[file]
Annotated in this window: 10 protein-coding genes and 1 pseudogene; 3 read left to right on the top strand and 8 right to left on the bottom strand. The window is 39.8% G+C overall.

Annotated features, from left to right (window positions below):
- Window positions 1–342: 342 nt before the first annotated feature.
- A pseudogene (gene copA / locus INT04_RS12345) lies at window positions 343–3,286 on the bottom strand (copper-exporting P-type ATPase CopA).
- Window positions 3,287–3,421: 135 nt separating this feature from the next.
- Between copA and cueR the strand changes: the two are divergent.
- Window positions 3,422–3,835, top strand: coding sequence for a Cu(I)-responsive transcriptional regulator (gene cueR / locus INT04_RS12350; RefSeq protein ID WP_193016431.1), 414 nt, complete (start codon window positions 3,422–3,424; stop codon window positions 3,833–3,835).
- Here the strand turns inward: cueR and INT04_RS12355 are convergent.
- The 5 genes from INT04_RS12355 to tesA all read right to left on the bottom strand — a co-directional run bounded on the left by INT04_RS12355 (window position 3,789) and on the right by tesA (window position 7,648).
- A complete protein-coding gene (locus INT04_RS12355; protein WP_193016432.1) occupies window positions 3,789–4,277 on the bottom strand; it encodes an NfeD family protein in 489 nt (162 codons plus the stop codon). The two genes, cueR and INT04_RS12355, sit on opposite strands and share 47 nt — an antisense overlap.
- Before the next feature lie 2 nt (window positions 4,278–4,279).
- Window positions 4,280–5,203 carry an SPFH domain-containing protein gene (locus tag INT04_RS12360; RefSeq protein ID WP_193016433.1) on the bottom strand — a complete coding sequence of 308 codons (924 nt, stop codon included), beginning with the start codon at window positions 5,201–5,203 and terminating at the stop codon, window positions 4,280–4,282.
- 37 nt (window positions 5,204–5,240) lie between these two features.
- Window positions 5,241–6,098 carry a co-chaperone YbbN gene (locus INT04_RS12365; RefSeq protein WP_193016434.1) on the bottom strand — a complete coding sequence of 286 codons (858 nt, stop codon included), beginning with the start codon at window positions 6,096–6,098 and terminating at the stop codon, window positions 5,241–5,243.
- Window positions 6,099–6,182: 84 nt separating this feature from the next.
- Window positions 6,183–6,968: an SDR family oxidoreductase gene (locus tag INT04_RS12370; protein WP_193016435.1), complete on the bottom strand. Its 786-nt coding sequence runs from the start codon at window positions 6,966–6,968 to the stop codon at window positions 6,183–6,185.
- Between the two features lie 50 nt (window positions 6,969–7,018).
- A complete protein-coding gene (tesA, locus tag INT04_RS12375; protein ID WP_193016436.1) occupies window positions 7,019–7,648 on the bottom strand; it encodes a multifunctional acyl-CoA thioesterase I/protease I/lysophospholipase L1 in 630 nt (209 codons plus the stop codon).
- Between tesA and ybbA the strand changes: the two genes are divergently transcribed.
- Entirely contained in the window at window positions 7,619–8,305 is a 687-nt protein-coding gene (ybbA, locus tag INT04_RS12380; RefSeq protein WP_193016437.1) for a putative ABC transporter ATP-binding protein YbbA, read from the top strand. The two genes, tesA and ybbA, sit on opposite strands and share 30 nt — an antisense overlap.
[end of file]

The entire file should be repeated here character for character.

Annotated in this window: 10 protein-coding genes and 1 pseudogene; 3 read left to right on the top strand and 8 right to left on the bottom strand. The window is 39.8% G+C overall.

Annotated features, from left to right (window positions below):
- Window positions 1–342: 342 nt before the first annotated feature.
- A pseudogene (gene copA / locus INT04_RS12345) lies at window positions 343–3,286 on the bottom strand (copper-exporting P-type ATPase CopA).
- Window positions 3,287–3,421: 135 nt separating this feature from the next.
- Between copA and cueR the strand changes: the two are divergent.
- Window positions 3,422–3,835, top strand: coding sequence for a Cu(I)-responsive transcriptional regulator (gene cueR / locus INT04_RS12350; RefSeq protein ID WP_193016431.1), 414 nt, complete (start codon window positions 3,422–3,424; stop codon window positions 3,833–3,835).
- Here the strand turns inward: cueR and INT04_RS12355 are convergent.
- The 5 genes from INT04_RS12355 to tesA all read right to left on the bottom strand — a co-directional run bounded on the left by INT04_RS12355 (window position 3,789) and on the right by tesA (window position 7,648).
- A complete protein-coding gene (locus INT04_RS12355; protein WP_193016432.1) occupies window positions 3,789–4,277 on the bottom strand; it encodes an NfeD family protein in 489 nt (162 codons plus the stop codon). The two genes, cueR and INT04_RS12355, sit on opposite strands and share 47 nt — an antisense overlap.
- Before the next feature lie 2 nt (window positions 4,278–4,279).
- Window positions 4,280–5,203 carry an SPFH domain-containing protein gene (locus tag INT04_RS12360; RefSeq protein ID WP_193016433.1) on the bottom strand — a complete coding sequence of 308 codons (924 nt, stop codon included), beginning with the start codon at window positions 5,201–5,203 and terminating at the stop codon, window positions 4,280–4,282.
- 37 nt (window positions 5,204–5,240) lie between these two features.
- Window positions 5,241–6,098 carry a co-chaperone YbbN gene (locus INT04_RS12365; RefSeq protein WP_193016434.1) on the bottom strand — a complete coding sequence of 286 codons (858 nt, stop codon included), beginning with the start codon at window positions 6,096–6,098 and terminating at the stop codon, window positions 5,241–5,243.
- Window positions 6,099–6,182: 84 nt separating this feature from the next.
- Window positions 6,183–6,968: an SDR family oxidoreductase gene (locus tag INT04_RS12370; protein WP_193016435.1), complete on the bottom strand. Its 786-nt coding sequence runs from the start codon at window positions 6,966–6,968 to the stop codon at window positions 6,183–6,185.
- Between the two features lie 50 nt (window positions 6,969–7,018).
- A complete protein-coding gene (tesA, locus tag INT04_RS12375; protein ID WP_193016436.1) occupies window positions 7,019–7,648 on the bottom strand; it encodes a multifunctional acyl-CoA thioesterase I/protease I/lysophospholipase L1 in 630 nt (209 codons plus the stop codon).
- Between tesA and ybbA the strand changes: the two genes are divergently transcribed.
- Entirely contained in the window at window positions 7,619–8,305 is a 687-nt protein-coding gene (ybbA, locus tag INT04_RS12380; RefSeq protein WP_193016437.1) for a putative ABC transporter ATP-binding protein YbbA, read from the top strand. The two genes, tesA and ybbA, sit on opposite strands and share 30 nt — an antisense overlap.